My mother came from a poor household with four other siblings, and two parents who were still kids themselves. In her junior year of high school, at the age of seventeen, her childhood was cut short when she became an unexpected teen mother, taking care of me by herself until she met my father when I was three years old. Both my mother and grandmother had shorter childhoods than expected because of their new responsibilities as a mom. My mother takes a lot of attributes from my grandmother, as I do from her. My grandmother was born in 1969, became pregnant at fifteen, and became a mother at sixteen, she continued to have her fifth child at the age of 25. Both my mother and grandmother sacrificed so much in their lives to provide for the ones they loved. They ensured, no matter the situation, their households' were fed each night, and clothes were on their family's backs. My grandmother is slowly losing her ability to walk on her own due to the sacrifices made for her children. My mother took on the role of being there and caring for her until she moved to Pennsylvania with my Grandfather, where she is now. My mother has learned to make the same sacrifices as her mother did to support their family. Many times my mother had to be the breadwinner of the family when my father struggled to keep his job. Despite going through family mental and physical strife and loss. My mother pursued her college career and she eventually graduated in 2016. Both my mom and grandmother have inspired made me to look forward to being a mother and having a child of my own and to be okay with making sacrifices. Sleeping fewer hours to get enough money so I can buy what they want for Christmas or so they can do school sports. So they can enjoy a life better than mine had as my parents tried to do for me. My mother was able to do so much while having a child, while being a child herself, just like my grandmother. I am confident I'm able to do the same with any opportunity that comes my way. During COVID-19 my family life became very stressful, uncomfortable, and felt at times unsafe. It escalated to the point of trauma triggers that result in hard-to-manage panics. I developed depression, anxiety, and trauma from harsh school to intense family situations. I was in a weakened state of mind where I felt like doing nothing as if I was trapped in a non-stop cycle with every day being the same. It was a rough period for many my age, a brutish year for the world. I was lucky enough to have a school that allowed few students to come back with many health precautions within classrooms. It allowed me to feel better as I got to see my classmates and a few friends. I was able to create long-lasting relationships to help soothe my depression and anxiety. I will never be able to get over my trauma triggers, as they still happen, but it is easier to put my dark thoughts at bay because of my relationships. Watching my mother overcome her difficulties as I overcome mine, is inspiring. After going through what felt like agony, I'm very hopeful and happy for my future and where I'm going.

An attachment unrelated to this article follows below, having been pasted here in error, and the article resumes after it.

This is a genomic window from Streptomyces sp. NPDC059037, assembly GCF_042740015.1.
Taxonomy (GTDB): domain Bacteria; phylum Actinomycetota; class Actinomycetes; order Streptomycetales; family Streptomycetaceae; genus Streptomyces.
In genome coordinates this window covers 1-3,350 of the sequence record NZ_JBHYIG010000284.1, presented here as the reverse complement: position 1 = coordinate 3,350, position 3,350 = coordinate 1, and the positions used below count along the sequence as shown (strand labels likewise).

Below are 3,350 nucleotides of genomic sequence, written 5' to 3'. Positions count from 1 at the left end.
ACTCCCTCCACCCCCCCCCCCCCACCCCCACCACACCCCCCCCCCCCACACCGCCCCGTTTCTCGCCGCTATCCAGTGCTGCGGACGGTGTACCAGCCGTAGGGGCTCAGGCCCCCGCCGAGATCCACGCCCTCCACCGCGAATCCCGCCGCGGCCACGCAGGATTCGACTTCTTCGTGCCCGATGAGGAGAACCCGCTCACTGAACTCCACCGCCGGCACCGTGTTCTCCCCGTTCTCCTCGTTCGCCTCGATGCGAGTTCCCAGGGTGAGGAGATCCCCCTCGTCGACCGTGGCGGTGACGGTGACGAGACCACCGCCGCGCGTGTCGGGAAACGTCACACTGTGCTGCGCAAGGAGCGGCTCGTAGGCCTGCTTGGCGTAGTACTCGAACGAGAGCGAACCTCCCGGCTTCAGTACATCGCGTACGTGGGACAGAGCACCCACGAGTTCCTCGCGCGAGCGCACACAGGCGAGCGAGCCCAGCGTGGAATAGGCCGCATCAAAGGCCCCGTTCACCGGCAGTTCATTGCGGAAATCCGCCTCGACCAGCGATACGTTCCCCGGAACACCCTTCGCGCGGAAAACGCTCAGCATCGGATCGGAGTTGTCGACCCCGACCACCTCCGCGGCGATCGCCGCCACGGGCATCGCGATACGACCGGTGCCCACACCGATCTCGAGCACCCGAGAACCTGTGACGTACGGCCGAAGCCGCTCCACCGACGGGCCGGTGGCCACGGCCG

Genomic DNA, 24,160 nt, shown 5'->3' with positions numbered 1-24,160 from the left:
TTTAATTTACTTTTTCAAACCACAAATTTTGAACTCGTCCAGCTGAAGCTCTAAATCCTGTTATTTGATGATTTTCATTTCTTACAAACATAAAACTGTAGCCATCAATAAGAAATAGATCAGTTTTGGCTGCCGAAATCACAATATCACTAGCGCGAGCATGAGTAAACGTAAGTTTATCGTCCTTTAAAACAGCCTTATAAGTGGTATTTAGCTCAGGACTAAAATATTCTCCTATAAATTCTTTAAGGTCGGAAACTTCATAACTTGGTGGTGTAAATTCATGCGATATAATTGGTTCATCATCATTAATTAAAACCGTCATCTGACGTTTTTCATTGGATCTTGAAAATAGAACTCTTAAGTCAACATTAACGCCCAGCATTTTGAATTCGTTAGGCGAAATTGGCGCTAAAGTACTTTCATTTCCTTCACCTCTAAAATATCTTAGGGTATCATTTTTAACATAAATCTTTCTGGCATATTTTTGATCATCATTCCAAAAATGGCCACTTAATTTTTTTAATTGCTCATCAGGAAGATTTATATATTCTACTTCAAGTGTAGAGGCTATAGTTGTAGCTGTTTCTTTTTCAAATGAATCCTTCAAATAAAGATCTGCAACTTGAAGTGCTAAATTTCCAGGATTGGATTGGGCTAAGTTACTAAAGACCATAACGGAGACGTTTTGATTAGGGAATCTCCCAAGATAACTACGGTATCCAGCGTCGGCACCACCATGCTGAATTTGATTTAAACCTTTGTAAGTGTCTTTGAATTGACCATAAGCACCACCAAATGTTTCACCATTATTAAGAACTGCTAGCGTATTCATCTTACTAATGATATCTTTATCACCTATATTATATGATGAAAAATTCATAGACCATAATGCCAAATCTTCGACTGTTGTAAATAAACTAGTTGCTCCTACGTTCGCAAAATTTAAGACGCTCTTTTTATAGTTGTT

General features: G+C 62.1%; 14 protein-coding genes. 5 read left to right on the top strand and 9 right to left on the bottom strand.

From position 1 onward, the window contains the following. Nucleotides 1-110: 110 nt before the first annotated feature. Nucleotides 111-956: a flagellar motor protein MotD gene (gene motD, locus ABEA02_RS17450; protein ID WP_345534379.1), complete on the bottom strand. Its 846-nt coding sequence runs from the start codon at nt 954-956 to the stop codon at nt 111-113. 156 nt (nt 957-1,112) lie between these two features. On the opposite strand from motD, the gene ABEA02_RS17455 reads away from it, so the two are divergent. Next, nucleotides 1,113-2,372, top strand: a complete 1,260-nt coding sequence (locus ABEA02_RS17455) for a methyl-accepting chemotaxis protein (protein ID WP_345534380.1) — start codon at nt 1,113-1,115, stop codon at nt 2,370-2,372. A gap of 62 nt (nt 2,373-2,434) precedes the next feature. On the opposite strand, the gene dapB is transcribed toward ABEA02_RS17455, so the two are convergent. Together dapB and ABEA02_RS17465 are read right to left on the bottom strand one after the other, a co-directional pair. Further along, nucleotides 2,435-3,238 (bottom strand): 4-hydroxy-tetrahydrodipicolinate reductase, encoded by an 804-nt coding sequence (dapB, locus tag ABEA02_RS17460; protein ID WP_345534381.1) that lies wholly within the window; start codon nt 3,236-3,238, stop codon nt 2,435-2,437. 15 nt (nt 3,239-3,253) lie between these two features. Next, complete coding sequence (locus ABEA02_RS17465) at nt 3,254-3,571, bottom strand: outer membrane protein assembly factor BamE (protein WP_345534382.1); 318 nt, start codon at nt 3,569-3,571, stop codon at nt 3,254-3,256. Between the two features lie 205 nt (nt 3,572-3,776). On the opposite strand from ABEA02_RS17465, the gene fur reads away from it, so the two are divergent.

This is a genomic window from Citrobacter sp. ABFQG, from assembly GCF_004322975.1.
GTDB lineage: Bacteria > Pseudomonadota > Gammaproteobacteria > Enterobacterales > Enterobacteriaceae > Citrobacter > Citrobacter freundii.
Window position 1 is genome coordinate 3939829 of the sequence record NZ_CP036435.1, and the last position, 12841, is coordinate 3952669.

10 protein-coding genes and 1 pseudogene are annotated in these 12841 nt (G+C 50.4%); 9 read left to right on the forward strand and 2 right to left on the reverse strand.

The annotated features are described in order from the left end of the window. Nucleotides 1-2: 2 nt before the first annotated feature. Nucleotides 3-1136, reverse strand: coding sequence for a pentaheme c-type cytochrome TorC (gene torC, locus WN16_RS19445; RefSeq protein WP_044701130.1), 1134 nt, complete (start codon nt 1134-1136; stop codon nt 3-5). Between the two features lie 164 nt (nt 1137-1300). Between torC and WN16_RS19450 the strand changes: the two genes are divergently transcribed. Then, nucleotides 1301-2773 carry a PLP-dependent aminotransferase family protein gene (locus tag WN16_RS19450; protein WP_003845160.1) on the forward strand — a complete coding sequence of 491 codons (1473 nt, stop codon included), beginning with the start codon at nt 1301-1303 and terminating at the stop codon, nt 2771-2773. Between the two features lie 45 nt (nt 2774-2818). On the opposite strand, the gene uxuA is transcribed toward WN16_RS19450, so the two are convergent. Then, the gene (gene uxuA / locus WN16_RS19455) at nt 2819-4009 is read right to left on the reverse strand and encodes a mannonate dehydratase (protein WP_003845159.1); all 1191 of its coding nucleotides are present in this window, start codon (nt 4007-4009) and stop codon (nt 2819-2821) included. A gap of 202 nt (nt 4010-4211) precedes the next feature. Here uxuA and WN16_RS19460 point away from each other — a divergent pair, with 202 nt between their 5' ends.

Edgar Rios
The University of Texas at AustinEl Paso, TX